A decade ago, I was the mother of an eleven, eight and five year old, all three attending the same school (the only year that happened) in 6th, 3rd and Kindergarten respectively. Our old cat was still alive, new cats not yet born, and our dog who now qualifies for a senior citizen discount was young and shiny. It was an icy winter, as evidenced by the severe car accident we had a week from ten years ago, and I’m sure I was more than a little sleep-deprived.
20 years ago, Daniel was a toddler, the other kids were yet unimaginable, and we lived in a house in North Lawrence that was an old general store (we lived downstairs and rented out the upstairs to a couple that is now long divorced). Although people told me before Daniel was born that I would have to change my night owl ways to morning embracing ones, they were wrong: I trained Daniel to stay up late watching old episodes of “Roseanne” with me, and then to sleep until 10-ish most mornings. I was teaching adjunct English at K.U., writing poetry in coffee shops while pushing the stroller back and forth to keep the baby sleeping, and doing various freelance gigs. One day in Pywacket’s (now Z’s Divine Espresso), Jeff, the owner, brought me out a strange vertical glass of hot coffee substance. “Try this. It’s called a Latte, and I think it’s gonna be big,” he said.
Thirty years ago, I was a senior at the University of Missouri, having recently been thrown out of the journalism school for political activism, and currently immersed in writing a senior thesis on the Coalition of Labor Union Women, for which I had done dozens of interviews the previous year. I had no idea how to put together all the information I had, and I spent a lot of time at KOPN, the community radio station in Columbia, MO., where I did a radio show with my friend Joel called “Saturday’s Children” (as in the old poem that says “Saturday’s children must work for a living”). I shared a house with one woman and two guys, but since my room was the back porch, and it was winter, I often slept on the floor of Gary’s room while talking with him about where we might be in, say, ten years.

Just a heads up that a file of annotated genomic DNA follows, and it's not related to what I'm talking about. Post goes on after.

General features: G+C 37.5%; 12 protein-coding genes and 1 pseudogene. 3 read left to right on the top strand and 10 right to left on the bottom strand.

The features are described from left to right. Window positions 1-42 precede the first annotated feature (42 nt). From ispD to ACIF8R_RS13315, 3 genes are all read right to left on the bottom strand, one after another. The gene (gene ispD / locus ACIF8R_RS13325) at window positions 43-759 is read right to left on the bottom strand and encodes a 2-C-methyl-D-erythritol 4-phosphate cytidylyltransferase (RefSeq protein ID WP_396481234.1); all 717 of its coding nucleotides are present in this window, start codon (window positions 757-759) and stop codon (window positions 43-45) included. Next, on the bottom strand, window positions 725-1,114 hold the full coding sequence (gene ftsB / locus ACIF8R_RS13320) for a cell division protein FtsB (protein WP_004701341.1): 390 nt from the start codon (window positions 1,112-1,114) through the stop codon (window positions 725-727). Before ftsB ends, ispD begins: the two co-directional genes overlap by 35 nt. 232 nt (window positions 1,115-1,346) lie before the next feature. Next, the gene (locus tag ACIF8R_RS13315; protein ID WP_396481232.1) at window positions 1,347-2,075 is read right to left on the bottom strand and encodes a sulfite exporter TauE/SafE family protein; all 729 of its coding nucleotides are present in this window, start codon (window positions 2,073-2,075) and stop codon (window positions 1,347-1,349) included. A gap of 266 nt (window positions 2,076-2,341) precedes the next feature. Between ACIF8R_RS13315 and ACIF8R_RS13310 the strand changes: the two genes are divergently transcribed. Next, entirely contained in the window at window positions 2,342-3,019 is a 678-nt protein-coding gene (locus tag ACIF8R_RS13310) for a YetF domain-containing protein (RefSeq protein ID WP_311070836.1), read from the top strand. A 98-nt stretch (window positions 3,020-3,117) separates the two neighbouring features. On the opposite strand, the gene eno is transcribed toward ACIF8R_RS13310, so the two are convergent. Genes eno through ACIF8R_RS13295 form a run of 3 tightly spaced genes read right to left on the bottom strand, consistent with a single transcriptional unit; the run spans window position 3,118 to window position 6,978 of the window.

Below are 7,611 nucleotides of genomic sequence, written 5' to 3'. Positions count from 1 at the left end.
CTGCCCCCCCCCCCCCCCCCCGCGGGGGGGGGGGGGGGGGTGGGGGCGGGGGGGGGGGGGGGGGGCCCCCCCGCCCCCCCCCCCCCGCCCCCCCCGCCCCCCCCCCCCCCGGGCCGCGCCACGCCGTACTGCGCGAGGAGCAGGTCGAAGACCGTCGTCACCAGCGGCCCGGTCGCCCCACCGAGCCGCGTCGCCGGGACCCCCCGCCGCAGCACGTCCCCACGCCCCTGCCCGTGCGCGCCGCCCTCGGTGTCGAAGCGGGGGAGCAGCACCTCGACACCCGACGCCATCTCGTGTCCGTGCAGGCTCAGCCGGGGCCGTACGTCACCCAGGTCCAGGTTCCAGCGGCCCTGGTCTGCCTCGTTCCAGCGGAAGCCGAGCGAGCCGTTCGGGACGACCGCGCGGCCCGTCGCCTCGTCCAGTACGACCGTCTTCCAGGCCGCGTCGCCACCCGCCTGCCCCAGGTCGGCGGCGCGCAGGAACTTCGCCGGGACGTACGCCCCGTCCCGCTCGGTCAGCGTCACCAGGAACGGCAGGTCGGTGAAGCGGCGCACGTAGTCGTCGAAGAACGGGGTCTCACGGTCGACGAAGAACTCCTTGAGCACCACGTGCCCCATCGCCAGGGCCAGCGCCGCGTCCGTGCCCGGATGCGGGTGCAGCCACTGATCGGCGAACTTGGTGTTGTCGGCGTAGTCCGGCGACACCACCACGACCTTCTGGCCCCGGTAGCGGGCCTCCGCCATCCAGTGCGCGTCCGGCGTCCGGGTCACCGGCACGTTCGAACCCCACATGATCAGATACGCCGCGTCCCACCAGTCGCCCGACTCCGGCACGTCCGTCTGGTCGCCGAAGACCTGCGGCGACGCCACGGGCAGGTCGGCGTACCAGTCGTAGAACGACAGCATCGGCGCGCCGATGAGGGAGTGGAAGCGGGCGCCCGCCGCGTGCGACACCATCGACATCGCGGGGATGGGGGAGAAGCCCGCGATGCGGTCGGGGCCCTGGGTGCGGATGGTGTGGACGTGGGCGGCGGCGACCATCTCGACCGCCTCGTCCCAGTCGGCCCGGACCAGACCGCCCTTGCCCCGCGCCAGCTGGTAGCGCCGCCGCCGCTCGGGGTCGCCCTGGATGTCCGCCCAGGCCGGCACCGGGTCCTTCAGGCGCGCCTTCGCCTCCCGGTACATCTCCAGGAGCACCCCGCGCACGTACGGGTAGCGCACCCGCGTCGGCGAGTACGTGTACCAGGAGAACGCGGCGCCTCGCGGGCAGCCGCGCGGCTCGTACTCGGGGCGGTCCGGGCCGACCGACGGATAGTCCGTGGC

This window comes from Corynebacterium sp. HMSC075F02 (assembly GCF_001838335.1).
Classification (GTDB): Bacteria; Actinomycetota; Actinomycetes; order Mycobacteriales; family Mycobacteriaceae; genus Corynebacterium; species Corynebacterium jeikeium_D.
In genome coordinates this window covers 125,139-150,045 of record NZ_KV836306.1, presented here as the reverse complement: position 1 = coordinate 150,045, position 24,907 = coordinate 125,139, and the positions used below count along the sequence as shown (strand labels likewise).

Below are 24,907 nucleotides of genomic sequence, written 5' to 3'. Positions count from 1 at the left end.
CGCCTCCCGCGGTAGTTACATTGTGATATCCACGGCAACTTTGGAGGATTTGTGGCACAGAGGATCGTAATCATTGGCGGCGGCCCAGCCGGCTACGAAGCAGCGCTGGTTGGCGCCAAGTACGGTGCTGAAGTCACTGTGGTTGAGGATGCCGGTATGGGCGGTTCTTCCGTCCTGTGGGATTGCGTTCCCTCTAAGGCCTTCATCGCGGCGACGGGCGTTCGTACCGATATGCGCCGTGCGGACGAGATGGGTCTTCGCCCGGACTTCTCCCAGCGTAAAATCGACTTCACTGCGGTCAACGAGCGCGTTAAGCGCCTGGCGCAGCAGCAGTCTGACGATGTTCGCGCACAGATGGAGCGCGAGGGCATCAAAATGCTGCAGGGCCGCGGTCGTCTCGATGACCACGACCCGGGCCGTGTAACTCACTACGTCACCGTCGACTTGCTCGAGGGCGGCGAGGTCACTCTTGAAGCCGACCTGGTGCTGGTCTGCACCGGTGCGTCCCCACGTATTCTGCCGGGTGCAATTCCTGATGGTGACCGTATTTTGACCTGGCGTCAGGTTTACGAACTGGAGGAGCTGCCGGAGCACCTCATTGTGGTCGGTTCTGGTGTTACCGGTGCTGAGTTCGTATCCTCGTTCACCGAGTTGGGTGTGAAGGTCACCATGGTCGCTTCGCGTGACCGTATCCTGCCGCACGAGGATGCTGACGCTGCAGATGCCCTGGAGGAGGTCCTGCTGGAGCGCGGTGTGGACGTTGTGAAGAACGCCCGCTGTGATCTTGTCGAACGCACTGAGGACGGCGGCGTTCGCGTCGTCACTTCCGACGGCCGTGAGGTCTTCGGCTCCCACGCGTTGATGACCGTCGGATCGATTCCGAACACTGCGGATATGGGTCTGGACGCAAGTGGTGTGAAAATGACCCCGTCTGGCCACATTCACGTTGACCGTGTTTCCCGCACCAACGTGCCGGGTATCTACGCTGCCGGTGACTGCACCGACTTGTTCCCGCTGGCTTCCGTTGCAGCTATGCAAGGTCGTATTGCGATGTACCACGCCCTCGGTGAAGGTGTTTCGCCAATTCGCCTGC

Forty years ago, I was in 6th grade, which was taught by two men we’ll call Mr. X and Mr. Y. Mr. X was charming, funny and vivacious. Mr. Y was stern and serious. My esteem for Mr. X and dislike of Mr. Y changed on a dime when, one day, Mr. X read aloud from the letter-writing exercise we did in class. He chose a letter from a supposed friend of mine who wrote to me, “I heard you like….” and instead of saying the boy’s name (a boy who planned to be a priest and a football player, and who I did like), he said “Blip blip.” The future priest/football player knew that was him and went red, I wanted to die, and the whole class stared at us. Mr. Y later showed us footage of the Holocaust and talked about the importance of history. Hearing what had happened in Mr. X’s class, he also told me privately that what Mr. X did was wrong and how sorry he was.
Fifty years ago, I was a fast moving lizard of a girl, climbing and speeding across various surfaces, not sleeping at night and driving my mother crazy. Although I can’t remember this time, I’m sure I spent much of it on my paternal grandpa’s lap while he watched Bonanza and drank hot tea with milk, and I’m sure I helped him dip his butter cookies in the tea (and probably helped him eat them too). We lived in Brooklyn, center of the universe and all I knew aside from my dad and grandpa’s stamp collecting store in the subway arcade of lower Manhattan. I probably was talking a lot too by that time, naming and making stories up for whatever the amazing world kept presenting me, and singing “I’ve Been Working on the Railroad” over and over.
Now where were you ten, 20, 30, 40, 50 years ago?